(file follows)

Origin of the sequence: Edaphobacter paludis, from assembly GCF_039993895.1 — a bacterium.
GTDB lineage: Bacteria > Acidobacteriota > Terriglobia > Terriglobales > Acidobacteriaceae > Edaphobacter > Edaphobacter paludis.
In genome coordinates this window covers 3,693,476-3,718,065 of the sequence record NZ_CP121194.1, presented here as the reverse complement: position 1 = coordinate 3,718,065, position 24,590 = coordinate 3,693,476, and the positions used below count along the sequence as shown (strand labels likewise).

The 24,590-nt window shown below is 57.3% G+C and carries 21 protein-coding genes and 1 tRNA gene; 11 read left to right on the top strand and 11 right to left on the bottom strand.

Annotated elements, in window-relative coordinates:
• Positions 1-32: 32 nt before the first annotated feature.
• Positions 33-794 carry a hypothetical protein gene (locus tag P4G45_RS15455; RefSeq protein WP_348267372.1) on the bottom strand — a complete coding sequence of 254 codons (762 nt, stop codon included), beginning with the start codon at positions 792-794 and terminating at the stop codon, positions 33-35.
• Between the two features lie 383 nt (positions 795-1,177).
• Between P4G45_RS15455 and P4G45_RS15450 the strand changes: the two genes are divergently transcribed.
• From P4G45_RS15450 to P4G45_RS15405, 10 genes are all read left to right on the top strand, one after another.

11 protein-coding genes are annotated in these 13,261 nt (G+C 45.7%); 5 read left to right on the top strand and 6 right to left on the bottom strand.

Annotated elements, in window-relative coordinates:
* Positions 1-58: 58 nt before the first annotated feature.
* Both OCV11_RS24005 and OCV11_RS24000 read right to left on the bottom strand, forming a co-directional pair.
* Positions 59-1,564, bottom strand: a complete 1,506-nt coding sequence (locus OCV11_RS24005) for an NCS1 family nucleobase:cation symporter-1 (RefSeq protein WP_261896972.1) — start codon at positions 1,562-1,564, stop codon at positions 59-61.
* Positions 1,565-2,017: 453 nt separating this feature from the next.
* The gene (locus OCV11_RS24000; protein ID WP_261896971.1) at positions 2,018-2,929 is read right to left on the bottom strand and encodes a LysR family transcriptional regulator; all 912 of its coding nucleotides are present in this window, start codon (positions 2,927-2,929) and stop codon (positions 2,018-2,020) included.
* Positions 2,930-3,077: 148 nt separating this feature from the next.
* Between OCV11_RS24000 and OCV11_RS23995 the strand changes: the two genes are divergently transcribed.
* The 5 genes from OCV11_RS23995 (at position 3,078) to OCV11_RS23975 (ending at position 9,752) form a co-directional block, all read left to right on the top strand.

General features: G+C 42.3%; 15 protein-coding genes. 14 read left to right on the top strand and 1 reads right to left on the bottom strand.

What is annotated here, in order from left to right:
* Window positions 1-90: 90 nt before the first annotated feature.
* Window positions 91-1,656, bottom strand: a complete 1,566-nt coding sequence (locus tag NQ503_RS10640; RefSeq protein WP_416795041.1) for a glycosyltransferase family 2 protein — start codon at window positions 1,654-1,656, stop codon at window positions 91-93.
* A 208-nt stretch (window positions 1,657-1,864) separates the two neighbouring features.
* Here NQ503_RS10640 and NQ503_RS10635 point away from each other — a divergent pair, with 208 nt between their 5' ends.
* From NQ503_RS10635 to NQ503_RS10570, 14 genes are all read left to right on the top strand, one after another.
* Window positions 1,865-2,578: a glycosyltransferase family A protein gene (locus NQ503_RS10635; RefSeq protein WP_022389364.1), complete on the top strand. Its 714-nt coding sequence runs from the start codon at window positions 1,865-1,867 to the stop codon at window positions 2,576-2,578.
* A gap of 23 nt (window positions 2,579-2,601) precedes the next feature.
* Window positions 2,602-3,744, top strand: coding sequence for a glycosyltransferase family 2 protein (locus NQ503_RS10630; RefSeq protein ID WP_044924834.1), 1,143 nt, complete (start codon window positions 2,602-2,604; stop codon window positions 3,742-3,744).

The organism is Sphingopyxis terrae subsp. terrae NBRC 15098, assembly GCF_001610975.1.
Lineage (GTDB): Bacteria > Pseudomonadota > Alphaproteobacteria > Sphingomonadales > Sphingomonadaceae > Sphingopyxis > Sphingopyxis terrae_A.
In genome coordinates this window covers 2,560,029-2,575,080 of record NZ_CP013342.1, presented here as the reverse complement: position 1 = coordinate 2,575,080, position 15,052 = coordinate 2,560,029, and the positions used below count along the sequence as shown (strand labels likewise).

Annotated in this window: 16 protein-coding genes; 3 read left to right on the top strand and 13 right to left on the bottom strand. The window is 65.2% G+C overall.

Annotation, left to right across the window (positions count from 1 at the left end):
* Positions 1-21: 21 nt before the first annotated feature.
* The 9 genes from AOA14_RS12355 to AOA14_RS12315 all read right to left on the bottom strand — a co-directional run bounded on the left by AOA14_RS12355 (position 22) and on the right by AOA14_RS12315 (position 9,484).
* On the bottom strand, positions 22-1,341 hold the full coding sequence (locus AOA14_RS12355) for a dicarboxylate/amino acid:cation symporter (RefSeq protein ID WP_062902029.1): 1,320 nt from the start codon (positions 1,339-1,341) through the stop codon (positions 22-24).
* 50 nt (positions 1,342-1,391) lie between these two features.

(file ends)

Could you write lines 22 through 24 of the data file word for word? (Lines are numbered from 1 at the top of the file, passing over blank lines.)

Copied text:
What is annotated here, in order from left to right:
* Window positions 1-90: 90 nt before the first annotated feature.
* Window positions 91-1,656, bottom strand: a complete 1,566-nt coding sequence (locus tag NQ503_RS10640; RefSeq protein WP_416795041.1) for a glycosyltransferase family 2 protein — start codon at window positions 1,654-1,656, stop codon at window positions 91-93.